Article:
A Joyful Noise

In Esther 4, Mordecai, Esther’s uncle, hears of the decree from King Ahasuerus that all the Jews will be killed on a certain day. Mourning, he covers himself in sackcloth and goes to the king’s gate, where he weeps bitterly. By law, he could not go past the gate clothed in sackcloth.

Fortunately for us, God has no such law. He welcomes us, even when we’re weeping bitterly. That being said, Psalms 98:4 tells us to make a joyful noise to the Lord. Many times in the Psalms we’re told to praise Him. David, Solomon, and other kings praised God after great victories or at dedications and feasts. The angels circle God’s throne continually singing praise to Him. And when Jesus rides into Jerusalem on a donkey, some of the Pharisees tried to silence those who were praising Him. Jesus responded that if they were silent, the rocks would cry out His praise.

Praise of God is an integral part of Christianity for two very important reasons:

1. He deserves it. If you missed my post about the power of God last week, go browse it and see if those facts don’t blow your mind. He is outside of space and time, sees all, knows all, and controls everything but our free will, and that only because He chooses not to. Millions of people cheer their favorite athletes or singers, but God is so far above them that He can’t even be fully comprehended.

2. Focusing on God keeps the focus off yourself. It’s easy to admit when we’re calm and things are going ok for us that we’re not the center of the Universe. Let our world fall apart, however, and we too often see that our heart has a different idea. We run around seeking desperately for a solution to our real or imagined problem or we cry out to God to fix it for us, often crossing the line from humbly offering it to Him into demanding that He do this if He loves us. The focus is on us, not on Him.

And when it is on us, we’re missing the point of the trial, the way out of or through it, our purpose in life, and our identity.

The point of the trial is to get you closer to God. God wants you to come to Him with your problems. He wants you to depend on Him. But He doesn’t want that because He really needs to feel He’s providing value; He wants you to trust Him because He wants a relationship with you. He wants you to love Him because He already loves you. The relationship is the goal, not getting you out of all of life’s difficulties.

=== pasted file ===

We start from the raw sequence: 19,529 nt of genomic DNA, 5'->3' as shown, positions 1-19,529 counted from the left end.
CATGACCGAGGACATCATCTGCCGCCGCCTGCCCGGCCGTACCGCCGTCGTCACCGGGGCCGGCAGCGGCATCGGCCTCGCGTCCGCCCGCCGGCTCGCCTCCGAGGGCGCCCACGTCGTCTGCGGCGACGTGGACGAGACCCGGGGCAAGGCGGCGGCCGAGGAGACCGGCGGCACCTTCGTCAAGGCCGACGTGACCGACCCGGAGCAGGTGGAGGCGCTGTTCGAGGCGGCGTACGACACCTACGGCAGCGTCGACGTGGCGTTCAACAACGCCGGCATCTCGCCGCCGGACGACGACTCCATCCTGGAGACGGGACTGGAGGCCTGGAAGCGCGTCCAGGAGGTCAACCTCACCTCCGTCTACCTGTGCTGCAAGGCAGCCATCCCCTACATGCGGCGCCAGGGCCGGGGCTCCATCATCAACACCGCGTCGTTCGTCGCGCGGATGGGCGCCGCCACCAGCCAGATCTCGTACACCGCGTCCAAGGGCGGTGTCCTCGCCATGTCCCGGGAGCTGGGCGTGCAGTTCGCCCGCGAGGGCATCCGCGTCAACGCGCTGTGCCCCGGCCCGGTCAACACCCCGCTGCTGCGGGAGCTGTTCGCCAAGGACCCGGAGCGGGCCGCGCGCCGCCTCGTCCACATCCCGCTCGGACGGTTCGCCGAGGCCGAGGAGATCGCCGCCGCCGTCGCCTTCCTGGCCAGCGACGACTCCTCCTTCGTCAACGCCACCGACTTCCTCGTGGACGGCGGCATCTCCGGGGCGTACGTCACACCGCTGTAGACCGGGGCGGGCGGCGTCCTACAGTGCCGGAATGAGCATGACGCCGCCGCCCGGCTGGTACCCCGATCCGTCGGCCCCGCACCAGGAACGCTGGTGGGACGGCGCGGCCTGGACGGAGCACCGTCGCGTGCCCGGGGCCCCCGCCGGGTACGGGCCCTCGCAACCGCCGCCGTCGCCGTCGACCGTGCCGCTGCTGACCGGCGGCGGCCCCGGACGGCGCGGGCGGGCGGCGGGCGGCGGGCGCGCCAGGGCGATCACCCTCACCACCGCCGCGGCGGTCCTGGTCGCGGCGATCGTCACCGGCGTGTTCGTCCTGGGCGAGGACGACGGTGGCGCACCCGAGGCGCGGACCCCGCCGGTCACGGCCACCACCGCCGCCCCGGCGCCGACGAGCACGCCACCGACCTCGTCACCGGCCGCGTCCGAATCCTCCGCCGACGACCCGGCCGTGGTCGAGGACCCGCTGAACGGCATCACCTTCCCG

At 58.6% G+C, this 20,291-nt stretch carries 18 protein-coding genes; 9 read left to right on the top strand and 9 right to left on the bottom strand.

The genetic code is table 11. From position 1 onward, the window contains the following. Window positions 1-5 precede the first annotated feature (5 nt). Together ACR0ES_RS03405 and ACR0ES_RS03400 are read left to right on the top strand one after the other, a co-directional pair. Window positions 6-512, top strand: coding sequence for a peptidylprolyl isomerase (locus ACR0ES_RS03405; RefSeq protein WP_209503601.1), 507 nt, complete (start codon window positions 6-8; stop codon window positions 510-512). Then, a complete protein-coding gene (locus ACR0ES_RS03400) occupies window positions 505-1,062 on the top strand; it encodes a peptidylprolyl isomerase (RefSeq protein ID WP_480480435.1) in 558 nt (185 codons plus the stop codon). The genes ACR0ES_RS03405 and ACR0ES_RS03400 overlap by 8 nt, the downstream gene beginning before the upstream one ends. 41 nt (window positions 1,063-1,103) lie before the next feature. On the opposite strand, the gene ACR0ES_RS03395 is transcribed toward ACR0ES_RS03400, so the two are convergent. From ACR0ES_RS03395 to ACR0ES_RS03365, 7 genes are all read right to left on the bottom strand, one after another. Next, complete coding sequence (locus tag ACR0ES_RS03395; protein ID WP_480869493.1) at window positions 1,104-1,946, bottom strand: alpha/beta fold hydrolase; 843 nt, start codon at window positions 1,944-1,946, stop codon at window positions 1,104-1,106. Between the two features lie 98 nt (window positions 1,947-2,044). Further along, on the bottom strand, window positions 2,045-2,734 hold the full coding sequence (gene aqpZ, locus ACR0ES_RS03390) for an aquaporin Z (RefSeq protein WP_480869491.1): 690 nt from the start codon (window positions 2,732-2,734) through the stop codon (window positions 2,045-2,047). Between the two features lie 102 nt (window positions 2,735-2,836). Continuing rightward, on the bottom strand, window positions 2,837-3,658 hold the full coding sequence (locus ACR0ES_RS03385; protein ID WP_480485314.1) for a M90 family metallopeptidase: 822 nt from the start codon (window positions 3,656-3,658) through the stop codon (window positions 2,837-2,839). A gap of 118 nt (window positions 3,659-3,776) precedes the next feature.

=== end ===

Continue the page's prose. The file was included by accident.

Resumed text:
The way out of or through the trial is to focus on Him. God has the power to save you from any circumstance, but it often seems that the stronger your faith is, the more you go through. When the disciples’ faith was weak, Jesus saved them from the storm that was threatening to capsize their boat. A few years later, when their faith was strong, they were being beaten and thrown into prison, yet were singing and full of joy. Why? Because their focus when their faith was weak was on themselves; when their faith was strong, they were focused on God. In the end, it’s not really creature comforts or a good relationship or any physical thing that we seek, it’s a feeling of contentment, and God can give you that if you focus on Him, no matter what your circumstances.

You also miss your purpose in life when you focus on yourself. The Universe doesn’t revolve around you. He is the purpose for it. He created the Universe for Himself. Your purpose is simply to praise and glorify Him for it. When you don’t, you exalt yourself over Him, which is as ridiculous as a clay pot saying it’s better than the potter.

Lastly, you forget your identity when you focus on yourself. You can’t know you are the child of God and believe you’re more important than He is. You can either believe that you’re not really His child or that He’s not really God, but those are the only ways to believe you’re more important. With either, you lose your identity because His opinion of you would no longer matter to you. By focusing on Him, you not only keep your identity in Christ; you strengthen it.


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